Sunday, May 3, 2009

The week that was

I went to a Lutheran Church with my father and grandmother this afternoon for a concert of Bach's Mass in b-minor. There was a lecture in the beginning given by Prof. Wolf who teaches at Harvard and speaks with a German accent. Even though the church wasn't even 60 years old, it still had that church feeling with the color-stained windows depicting biblical scenes and the massive organs. Surprisingly, there wasn't a massive cross with a carved dead Jesus on it. Maybe because it was Lutheran. But it was still one of those places that you don't feel comfortable till you hear two people with Jewish accents talk about Tanakh behind you. Yup, the cantor of a local synagogue and his family were there as well. The only thing that would have topped it was if the choir sang "Kadosh, kadosh, kadosh" instead of "Sanctus, sanctus, sanctus".

The concert was all my father and grandmother hyped it to be. I am familiar with Bach but this "Mass" was very good, with 4 soloists, a full choir, and a small orchestra. Sure, I closed my eyes a few times, and it took them forever to go through just four words, but I was awake when it counted.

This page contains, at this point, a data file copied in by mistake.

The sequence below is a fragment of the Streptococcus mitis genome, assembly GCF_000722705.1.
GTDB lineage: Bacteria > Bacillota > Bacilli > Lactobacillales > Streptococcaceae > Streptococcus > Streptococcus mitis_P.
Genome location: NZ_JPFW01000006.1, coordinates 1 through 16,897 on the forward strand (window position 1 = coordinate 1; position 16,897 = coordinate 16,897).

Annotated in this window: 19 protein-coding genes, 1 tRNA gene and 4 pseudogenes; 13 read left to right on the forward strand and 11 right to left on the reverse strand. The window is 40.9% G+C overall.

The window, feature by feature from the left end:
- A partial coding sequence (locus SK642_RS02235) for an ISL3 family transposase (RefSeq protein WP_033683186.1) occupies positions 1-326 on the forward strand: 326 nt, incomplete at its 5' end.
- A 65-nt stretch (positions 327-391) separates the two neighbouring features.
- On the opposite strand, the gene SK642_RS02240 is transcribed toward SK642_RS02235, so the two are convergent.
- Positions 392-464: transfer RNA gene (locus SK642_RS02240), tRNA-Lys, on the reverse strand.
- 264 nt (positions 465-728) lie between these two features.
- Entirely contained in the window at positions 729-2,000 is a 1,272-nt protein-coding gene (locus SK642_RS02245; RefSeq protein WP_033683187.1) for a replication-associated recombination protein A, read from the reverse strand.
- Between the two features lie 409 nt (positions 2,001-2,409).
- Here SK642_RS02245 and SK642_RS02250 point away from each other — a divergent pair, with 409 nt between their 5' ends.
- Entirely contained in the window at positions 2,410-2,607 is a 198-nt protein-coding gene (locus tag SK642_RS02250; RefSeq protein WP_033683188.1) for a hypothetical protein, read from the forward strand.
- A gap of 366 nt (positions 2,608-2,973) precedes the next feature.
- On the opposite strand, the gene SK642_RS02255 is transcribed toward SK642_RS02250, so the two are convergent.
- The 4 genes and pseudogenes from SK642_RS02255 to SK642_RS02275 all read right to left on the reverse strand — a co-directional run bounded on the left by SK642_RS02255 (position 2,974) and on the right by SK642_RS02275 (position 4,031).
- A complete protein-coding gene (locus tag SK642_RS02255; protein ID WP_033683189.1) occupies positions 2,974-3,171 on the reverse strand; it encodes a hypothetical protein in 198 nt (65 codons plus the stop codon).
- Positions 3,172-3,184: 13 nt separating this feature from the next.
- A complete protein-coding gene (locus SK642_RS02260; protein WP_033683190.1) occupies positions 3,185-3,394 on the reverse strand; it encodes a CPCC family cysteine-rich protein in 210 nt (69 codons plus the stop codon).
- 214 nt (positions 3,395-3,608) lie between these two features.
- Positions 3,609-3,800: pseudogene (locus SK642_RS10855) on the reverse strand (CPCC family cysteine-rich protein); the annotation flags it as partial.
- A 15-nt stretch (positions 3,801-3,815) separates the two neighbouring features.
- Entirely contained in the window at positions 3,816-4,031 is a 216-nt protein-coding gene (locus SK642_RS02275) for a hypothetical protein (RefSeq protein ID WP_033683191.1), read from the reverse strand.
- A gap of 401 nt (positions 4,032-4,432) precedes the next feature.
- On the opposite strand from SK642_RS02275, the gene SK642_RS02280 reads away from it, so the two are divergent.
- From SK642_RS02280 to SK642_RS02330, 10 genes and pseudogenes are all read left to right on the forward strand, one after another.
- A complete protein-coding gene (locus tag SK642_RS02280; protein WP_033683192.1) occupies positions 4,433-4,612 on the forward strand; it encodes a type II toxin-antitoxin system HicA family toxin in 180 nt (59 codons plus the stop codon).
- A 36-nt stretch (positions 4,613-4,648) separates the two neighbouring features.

On another matter, I volunteered at a local community playground construction. You can read the Jewish Times article about it here. It's amazing what a shovel and some dirt can do to the soul sometimes.

1 comment:

Nobody said...

I used to go to a Lutheran church every week as a teenager, since my Boy Scout troop had meetings there (as an adult, I decided never to enter a church). The Lutherans are very chilled out about their idolatry and don't directly worship the image of a man. Their crosses tended to be almost new agey and had what appeared to be shrouds on them, signifying the missing man-god. I remember a few passing comments from them and some Episcopalians how you can always identify a Catholic church by the tacky art. The Lutherans that I knew definitely considered their form of worship to be the height of civilization and civility.